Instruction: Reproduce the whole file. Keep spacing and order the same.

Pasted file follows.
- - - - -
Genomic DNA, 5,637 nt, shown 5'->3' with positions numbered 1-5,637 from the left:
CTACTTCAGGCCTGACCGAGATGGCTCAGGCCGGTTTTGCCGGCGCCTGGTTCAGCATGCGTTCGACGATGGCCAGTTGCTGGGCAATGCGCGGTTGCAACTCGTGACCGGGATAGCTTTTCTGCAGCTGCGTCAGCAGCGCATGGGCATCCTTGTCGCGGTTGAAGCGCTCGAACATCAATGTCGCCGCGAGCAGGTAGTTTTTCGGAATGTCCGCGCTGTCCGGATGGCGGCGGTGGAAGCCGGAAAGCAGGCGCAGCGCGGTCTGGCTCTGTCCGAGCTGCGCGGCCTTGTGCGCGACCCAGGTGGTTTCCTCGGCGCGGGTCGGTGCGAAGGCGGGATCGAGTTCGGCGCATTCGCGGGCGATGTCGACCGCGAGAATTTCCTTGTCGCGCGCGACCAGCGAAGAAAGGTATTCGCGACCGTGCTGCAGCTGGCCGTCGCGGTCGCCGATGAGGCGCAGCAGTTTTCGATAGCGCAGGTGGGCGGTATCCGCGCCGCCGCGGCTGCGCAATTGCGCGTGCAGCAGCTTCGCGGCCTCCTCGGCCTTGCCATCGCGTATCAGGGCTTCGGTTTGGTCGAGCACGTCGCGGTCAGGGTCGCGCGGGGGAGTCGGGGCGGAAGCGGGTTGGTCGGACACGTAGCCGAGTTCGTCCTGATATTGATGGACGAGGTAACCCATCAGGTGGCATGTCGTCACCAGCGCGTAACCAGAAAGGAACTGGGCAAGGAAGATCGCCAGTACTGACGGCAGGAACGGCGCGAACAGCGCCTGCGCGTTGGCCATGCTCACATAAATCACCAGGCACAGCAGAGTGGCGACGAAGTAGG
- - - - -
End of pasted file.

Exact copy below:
Genomic DNA, 5,637 nt, shown 5'->3' with positions numbered 1-5,637 from the left:
CTACTTCAGGCCTGACCGAGATGGCTCAGGCCGGTTTTGCCGGCGCCTGGTTCAGCATGCGTTCGACGATGGCCAGTTGCTGGGCAATGCGCGGTTGCAACTCGTGACCGGGATAGCTTTTCTGCAGCTGCGTCAGCAGCGCATGGGCATCCTTGTCGCGGTTGAAGCGCTCGAACATCAATGTCGCCGCGAGCAGGTAGTTTTTCGGAATGTCCGCGCTGTCCGGATGGCGGCGGTGGAAGCCGGAAAGCAGGCGCAGCGCGGTCTGGCTCTGTCCGAGCTGCGCGGCCTTGTGCGCGACCCAGGTGGTTTCCTCGGCGCGGGTCGGTGCGAAGGCGGGATCGAGTTCGGCGCATTCGCGGGCGATGTCGACCGCGAGAATTTCCTTGTCGCGCGCGACCAGCGAAGAAAGGTATTCGCGACCGTGCTGCAGCTGGCCGTCGCGGTCGCCGATGAGGCGCAGCAGTTTTCGATAGCGCAGGTGGGCGGTATCCGCGCCGCCGCGGCTGCGCAATTGCGCGTGCAGCAGCTTCGCGGCCTCCTCGGCCTTGCCATCGCGTATCAGGGCTTCGGTTTGGTCGAGCACGTCGCGGTCAGGGTCGCGCGGGGGAGTCGGGGCGGAAGCGGGTTGGTCGGACACGTAGCCGAGTTCGTCCTGATATTGATGGACGAGGTAACCCATCAGGTGGCATGTCGTCACCAGCGCGTAACCAGAAAGGAACTGGGCAAGGAAGATCGCCAGTACTGACGGCAGGAACGGCGCGAACAGCGCCTGCGCGTTGGCCATGCTCACATAAATCACCAGGCACAGCAGAGTGGCGACGAAGTAGG